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Sexual Assault and Interpersonal Violence Resources and Prevention

What Can Men Do?

Sexual assault is not just a women’s issue, it impacts both men and women. Both men and women are sexually assaulted. As a man, it is likely that you will know someone who is a survivor of sexual assault – a friend, family member, partner.

  • Women often turn to male friends for support and understanding after an assault. Your support and understanding can help with their recovery.
  • Although most survivors are female, approximately 5% of survivors are male. Men are assaulted by other men, and sometimes by women. It is important that male survivors seek services and talk with someone about what has happened. Free and confidential services are available.
  • For positive change to occur, it is critical that men become involved as part of the solution, rather than continuing to be viewed as “the problem.” Men become a part of the solution by educating themselves on the issue, confronting negative behaviors of friends, and challenging behaviors and attitudes that may lead to sexual assault. 

Sexual Assault Prevention for Nice Guys

Due to the high incidence of sexual assault, especially acquaintance sexual assault, women have a hard time distinguishing the "nice" guy from the potential perpetrator. This hurts all men and all potential relationships. For positive change to occur, it is critical that men become involved as part of the solution.

What can men do to become part of the solution?

  • Approach sexual assault and interpersonal violence as a MEN’S issue.
  • Make sure that the sex you are having is consensual. Do not accept the myth that "no" means "yes." Understand that submission is not consent. Do not make assumptions about consent, ASK for consent.
  • Remember that if an individual is drunk or under the influence of a substance, they cannot legally consent to sex (they cannot make an informed, rational decision).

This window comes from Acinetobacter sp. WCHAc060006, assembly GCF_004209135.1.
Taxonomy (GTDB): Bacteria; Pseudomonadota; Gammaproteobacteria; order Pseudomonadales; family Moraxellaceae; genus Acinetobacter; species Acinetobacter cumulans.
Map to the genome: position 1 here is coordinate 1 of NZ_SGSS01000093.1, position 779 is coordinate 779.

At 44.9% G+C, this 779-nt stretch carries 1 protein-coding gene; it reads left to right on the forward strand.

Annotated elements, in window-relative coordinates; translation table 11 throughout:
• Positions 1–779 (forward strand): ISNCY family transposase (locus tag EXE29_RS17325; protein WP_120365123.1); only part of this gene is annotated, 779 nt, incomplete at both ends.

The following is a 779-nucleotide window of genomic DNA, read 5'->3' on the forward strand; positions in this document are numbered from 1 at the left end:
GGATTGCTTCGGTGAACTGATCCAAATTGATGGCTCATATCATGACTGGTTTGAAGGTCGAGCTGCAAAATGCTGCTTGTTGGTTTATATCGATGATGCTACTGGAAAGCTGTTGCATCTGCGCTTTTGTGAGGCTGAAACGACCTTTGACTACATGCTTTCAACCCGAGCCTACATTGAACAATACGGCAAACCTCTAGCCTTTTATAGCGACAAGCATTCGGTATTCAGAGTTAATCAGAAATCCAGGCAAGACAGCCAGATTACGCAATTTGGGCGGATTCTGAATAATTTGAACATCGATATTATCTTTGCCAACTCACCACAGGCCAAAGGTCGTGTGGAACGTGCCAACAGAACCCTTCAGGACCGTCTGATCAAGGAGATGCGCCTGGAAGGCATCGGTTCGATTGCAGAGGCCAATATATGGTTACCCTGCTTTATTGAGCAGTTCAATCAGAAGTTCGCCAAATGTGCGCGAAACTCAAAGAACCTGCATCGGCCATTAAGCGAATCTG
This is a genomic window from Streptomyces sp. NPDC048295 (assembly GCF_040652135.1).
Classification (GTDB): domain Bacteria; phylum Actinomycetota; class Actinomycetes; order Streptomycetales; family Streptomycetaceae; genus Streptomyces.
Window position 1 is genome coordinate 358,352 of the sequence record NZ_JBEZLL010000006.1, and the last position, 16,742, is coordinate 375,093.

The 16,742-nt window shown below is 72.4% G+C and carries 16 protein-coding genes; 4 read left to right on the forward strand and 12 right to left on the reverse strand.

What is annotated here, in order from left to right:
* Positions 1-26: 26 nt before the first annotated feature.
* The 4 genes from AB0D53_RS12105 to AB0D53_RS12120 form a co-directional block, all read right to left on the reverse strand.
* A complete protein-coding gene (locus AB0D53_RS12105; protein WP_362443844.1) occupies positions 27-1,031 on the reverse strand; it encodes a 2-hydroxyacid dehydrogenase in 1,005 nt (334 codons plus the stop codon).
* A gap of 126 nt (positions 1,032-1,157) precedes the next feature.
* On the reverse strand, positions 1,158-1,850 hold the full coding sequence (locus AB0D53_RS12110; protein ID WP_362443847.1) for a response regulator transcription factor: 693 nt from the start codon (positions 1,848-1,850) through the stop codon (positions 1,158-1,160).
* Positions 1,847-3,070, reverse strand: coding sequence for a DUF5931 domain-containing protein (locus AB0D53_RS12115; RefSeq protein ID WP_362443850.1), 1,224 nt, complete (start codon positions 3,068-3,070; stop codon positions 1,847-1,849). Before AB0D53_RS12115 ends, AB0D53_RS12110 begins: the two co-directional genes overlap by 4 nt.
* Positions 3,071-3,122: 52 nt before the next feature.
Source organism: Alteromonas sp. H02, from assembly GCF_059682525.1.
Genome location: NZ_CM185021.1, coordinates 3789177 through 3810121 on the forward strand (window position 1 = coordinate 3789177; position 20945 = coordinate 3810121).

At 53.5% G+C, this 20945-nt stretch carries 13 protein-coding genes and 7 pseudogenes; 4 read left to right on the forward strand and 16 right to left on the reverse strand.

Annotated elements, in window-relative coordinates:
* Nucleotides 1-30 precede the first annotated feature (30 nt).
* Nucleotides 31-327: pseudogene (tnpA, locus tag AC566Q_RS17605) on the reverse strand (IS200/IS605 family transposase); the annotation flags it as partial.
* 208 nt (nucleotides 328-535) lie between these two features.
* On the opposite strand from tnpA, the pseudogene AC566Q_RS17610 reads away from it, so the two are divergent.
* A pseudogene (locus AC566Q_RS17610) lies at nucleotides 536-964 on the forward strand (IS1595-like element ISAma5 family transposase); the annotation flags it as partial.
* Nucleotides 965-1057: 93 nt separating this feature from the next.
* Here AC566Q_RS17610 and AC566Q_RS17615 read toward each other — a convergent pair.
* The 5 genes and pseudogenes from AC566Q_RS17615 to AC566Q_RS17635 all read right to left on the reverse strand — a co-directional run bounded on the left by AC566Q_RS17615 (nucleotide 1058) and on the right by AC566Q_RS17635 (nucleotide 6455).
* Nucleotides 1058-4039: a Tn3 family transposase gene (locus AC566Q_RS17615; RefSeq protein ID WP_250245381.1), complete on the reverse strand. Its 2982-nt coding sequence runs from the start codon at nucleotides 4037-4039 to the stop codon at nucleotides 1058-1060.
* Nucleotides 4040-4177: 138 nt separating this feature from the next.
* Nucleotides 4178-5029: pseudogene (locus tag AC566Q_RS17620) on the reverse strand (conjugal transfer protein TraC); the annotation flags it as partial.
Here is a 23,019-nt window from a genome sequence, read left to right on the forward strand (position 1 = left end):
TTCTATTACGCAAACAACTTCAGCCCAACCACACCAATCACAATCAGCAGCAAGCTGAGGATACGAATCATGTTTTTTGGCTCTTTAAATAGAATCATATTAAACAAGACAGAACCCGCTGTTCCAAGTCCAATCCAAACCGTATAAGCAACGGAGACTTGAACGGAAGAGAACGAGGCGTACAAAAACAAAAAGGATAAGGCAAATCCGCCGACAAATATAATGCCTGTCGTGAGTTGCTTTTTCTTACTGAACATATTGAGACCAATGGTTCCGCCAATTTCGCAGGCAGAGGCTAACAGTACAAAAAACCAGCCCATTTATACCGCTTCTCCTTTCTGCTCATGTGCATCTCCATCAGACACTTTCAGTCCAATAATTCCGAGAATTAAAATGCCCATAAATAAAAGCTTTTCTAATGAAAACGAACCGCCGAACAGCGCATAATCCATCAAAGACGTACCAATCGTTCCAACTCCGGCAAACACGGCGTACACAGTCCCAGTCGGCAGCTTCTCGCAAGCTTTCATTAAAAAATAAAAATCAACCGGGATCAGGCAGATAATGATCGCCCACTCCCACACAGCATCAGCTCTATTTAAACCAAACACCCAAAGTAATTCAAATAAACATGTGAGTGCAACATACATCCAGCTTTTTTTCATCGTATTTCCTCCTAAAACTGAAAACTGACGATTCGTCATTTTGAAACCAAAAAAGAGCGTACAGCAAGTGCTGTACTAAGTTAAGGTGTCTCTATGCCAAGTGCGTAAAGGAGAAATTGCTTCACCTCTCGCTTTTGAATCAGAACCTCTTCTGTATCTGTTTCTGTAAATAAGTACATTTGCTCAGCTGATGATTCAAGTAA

• Communicate clearly how you feel and what you want. Listen to your partner. Do not rely on body language.
  • Do not make assumptions about consent based on style of dress, body language or previous sexual activity. ASK for consent.
  • Understand, and help friends understand, that sexual assault is assault, and has little to do with sex.
  • Do not remain silent, do not look the other way. Become an "active bystander" – confront friends who are becoming disrespectful or abusive. Intervene when a friend is making a decision that could have devastating consequences.
  • Examine your attitudes about women and men that may perpetuate sexism and violence against others.
  • Interrupt actions, comments or jokes that support sexual assault and other acts of violence.
  • Understand and behave with the knowledge that there is no excuse for violence.  The only person responsible for violence is the person committing the violence.
  • Realize that becoming violent with your boyfriend or girlfriend, family, et.. when your intoxicated is not an excuse for your behavior. 
  • SPEAK UP---Don't cover for a friend if they have done something wrong.  It hurts all involved.

Related Pages

Contact Information

Lindsay Wilson, Confidential Advisor

EIU Counseling Center
217-581-3413
lpwilson@eiu.edu

Dr. Shawn Peoples, Title IX Coordinator

Office of Civil Rights
217-581-5020

Dr. Heather Webb, Deputy Title IX Coordinator

Office of Student Standards
217-581-3827


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